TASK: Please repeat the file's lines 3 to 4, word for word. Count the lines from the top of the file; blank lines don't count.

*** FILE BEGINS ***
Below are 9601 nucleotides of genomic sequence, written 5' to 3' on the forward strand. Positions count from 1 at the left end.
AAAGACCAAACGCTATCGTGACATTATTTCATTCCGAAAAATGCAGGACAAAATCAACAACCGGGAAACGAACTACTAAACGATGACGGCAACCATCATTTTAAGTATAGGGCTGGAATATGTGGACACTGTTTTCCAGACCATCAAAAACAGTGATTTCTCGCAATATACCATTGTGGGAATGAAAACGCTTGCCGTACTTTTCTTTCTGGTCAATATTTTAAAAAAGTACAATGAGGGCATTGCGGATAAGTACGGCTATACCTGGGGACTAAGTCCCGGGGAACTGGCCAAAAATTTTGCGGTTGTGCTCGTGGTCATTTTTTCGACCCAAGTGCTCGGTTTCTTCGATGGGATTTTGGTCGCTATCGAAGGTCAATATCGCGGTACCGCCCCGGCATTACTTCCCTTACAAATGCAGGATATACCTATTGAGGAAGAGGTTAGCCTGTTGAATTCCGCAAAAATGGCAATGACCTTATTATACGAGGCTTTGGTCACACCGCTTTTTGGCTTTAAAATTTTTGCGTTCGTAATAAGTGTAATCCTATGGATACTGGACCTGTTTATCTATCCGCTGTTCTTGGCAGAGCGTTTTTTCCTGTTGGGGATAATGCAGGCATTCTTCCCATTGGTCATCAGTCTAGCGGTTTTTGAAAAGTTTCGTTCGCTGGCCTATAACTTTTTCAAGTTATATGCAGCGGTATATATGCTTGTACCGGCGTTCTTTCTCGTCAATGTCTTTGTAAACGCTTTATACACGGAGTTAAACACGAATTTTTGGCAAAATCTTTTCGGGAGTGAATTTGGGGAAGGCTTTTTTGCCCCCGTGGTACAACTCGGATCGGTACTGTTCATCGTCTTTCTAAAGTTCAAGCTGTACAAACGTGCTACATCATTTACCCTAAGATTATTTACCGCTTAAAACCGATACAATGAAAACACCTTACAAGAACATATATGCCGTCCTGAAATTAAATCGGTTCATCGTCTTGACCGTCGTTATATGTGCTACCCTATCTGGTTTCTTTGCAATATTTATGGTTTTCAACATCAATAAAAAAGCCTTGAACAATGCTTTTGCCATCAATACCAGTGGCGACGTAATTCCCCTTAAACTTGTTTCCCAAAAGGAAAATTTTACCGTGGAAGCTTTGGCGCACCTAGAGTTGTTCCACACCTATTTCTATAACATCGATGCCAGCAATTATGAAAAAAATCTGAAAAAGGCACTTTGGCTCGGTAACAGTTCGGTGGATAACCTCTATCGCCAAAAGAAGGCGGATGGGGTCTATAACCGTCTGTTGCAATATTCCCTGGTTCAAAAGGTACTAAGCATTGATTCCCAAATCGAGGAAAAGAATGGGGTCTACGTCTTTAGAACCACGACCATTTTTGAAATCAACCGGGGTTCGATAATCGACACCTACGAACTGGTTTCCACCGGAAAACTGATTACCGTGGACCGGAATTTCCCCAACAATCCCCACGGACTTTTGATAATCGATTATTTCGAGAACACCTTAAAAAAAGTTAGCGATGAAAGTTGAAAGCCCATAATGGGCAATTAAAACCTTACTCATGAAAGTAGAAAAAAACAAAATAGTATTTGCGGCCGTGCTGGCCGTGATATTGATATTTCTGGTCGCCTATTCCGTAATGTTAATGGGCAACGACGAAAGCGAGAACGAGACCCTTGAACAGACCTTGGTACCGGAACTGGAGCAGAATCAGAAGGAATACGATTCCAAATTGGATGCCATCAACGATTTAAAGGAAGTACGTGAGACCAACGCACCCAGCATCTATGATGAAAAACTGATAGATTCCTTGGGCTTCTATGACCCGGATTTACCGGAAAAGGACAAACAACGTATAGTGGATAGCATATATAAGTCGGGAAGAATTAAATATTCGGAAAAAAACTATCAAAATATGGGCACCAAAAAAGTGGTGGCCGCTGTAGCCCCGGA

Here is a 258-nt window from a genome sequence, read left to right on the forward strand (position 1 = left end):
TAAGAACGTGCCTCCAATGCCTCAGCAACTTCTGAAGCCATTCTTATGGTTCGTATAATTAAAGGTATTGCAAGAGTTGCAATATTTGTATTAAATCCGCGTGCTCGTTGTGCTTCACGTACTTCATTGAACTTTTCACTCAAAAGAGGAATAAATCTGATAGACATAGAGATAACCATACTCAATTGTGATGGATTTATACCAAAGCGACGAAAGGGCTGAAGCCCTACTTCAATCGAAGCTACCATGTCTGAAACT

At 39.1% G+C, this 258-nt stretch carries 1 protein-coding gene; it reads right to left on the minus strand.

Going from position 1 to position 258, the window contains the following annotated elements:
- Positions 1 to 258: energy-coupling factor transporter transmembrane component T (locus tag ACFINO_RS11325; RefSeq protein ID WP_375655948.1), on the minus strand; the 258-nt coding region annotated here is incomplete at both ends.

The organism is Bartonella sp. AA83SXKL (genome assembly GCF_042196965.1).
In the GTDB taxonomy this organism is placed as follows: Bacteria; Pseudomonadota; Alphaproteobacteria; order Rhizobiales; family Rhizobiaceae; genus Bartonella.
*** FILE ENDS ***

Here is a 258-nt window from a genome sequence, read left to right on the forward strand (position 1 = left end):
TAAGAACGTGCCTCCAATGCCTCAGCAACTTCTGAAGCCATTCTTATGGTTCGTATAATTAAAGGTATTGCAAGAGTTGCAATATTTGTATTAAATCCGCGTGCTCGTTGTGCTTCACGTACTTCATTGAACTTTTCACTCAAAAGAGGAATAAATCTGATAGACATAGAGATAACCATACTCAATTGTGATGGATTTATACCAAAGCGACGAAAGGGCTGAAGCCCTACTTCAATCGAAGCTACCATGTCTGAAACT